On Wednesday, the Office for National Statistics (ONS) published data showing that Britain's Consumer Prices Index (CPI) surged by 10.1 percent in the 12 months to July, the highest level in 40 years.
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The latest inflation rate was a further increase from 9.4 percent in June and beat economists' forecast of 9.8 percent. On a monthly basis, CPI also rose by 0.6 percent in July, compared with no change in July 2021.
"A wide range of price rises drove inflation up again this month. Food prices rose notably, particularly bakery products, dairy, meat and vegetables, which was also reflected in higher takeaway prices," said Grant Fitzner, ONS chief economist.
Prices for staple items such as pet food and deodorants, package holidays and airfares also rose. Data showed food and non-alcoholic beverage prices rose at an annual rate of 12.7 percent in July, up from 9.8 percent in June, while the annual growth rate for recreation and culture was 5.6 percent in July, up from 4.8 percent in June.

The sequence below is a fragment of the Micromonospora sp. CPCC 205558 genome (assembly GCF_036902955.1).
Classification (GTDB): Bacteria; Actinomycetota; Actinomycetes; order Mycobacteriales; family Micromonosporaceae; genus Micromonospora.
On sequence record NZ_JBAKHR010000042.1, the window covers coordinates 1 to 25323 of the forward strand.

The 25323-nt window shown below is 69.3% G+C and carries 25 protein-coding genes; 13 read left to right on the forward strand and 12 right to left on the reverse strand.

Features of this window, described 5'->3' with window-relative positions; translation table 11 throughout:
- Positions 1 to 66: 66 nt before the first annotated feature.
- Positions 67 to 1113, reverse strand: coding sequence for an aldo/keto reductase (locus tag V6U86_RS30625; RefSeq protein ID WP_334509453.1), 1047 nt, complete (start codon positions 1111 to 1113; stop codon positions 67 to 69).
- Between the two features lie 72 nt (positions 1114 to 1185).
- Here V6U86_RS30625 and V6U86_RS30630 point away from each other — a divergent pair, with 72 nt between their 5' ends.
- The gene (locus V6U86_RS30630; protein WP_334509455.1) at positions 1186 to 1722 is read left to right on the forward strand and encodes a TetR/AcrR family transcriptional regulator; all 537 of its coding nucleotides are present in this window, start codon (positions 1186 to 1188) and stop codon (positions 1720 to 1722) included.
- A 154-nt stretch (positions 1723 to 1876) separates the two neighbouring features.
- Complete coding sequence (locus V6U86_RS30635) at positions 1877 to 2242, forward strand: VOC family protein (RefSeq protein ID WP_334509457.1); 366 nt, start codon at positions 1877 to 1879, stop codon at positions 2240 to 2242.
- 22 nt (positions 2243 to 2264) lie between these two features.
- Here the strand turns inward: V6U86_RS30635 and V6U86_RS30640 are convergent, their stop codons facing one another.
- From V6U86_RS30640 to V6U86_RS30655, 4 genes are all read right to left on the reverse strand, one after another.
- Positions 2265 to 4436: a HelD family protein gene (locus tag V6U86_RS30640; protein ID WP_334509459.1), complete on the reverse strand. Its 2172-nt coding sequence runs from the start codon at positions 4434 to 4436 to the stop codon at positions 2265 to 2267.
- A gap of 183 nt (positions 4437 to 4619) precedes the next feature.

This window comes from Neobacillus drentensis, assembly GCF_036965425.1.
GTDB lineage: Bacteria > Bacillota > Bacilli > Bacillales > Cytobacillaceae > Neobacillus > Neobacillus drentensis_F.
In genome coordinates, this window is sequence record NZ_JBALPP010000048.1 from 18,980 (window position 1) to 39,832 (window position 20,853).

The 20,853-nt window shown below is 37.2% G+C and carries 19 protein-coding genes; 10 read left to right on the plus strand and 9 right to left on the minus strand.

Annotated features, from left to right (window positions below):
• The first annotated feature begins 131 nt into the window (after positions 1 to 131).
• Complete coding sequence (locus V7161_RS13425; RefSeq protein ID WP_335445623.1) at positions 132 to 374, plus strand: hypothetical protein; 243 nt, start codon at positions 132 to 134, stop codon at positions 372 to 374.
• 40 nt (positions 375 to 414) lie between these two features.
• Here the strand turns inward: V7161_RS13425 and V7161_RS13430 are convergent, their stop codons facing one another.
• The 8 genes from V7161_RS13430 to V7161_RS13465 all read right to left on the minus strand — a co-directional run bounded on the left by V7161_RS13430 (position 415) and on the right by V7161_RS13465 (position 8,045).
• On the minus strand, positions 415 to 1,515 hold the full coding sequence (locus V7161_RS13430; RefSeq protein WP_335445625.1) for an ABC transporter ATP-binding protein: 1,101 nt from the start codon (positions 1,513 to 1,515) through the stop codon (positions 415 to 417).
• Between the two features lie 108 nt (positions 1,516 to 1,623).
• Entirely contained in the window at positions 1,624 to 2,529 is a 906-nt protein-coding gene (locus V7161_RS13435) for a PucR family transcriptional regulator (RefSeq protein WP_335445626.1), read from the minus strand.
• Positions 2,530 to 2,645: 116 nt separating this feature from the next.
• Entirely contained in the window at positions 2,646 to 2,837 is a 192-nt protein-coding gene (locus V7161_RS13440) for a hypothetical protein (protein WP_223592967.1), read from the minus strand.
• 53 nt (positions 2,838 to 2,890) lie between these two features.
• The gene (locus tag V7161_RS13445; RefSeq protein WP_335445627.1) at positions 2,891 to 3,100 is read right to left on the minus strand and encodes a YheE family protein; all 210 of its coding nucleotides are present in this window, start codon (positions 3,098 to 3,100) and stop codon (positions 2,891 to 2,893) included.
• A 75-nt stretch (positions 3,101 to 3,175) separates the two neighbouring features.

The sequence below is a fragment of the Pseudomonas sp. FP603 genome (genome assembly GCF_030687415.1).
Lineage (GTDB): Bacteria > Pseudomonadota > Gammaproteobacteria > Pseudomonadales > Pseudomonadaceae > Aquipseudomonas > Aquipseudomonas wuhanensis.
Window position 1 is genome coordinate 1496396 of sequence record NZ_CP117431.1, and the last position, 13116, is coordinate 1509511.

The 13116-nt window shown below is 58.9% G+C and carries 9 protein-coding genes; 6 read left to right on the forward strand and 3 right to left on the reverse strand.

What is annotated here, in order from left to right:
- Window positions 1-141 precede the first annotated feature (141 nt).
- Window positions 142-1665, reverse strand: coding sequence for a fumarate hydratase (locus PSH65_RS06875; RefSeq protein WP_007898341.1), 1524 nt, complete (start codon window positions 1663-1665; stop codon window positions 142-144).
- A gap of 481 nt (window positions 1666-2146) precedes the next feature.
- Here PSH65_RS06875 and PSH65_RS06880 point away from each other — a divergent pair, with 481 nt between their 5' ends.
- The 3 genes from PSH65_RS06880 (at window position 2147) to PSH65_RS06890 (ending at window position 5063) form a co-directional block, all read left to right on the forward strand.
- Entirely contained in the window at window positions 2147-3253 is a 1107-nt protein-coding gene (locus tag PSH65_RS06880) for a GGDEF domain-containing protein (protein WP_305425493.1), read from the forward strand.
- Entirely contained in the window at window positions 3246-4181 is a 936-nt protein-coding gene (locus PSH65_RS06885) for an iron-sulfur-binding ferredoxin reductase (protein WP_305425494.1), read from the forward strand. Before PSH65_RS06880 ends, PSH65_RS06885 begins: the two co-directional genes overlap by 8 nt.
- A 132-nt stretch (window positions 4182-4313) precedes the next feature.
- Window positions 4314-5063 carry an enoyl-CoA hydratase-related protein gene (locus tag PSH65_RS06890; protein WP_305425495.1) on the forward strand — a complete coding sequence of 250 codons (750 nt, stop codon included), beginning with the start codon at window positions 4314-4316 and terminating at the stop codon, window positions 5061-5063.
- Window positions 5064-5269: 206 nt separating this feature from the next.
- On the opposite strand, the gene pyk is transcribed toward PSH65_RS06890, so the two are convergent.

"The cost of both raw materials and goods leaving factories continued to rise, driven by the price of metals and food respectively," said Fitzner.
Earlier this month, the Bank of England (BoE), the country's central bank, expected inflation to continue rising to 13 percent in the fourth quarter of 2022, and to remain at very elevated levels throughout much of 2023.
To battle the soaring inflation, the BoE has raised interest rates six times in a row since December last year, bringing its benchmark interest rate to 1.75 percent, a 13-year-high.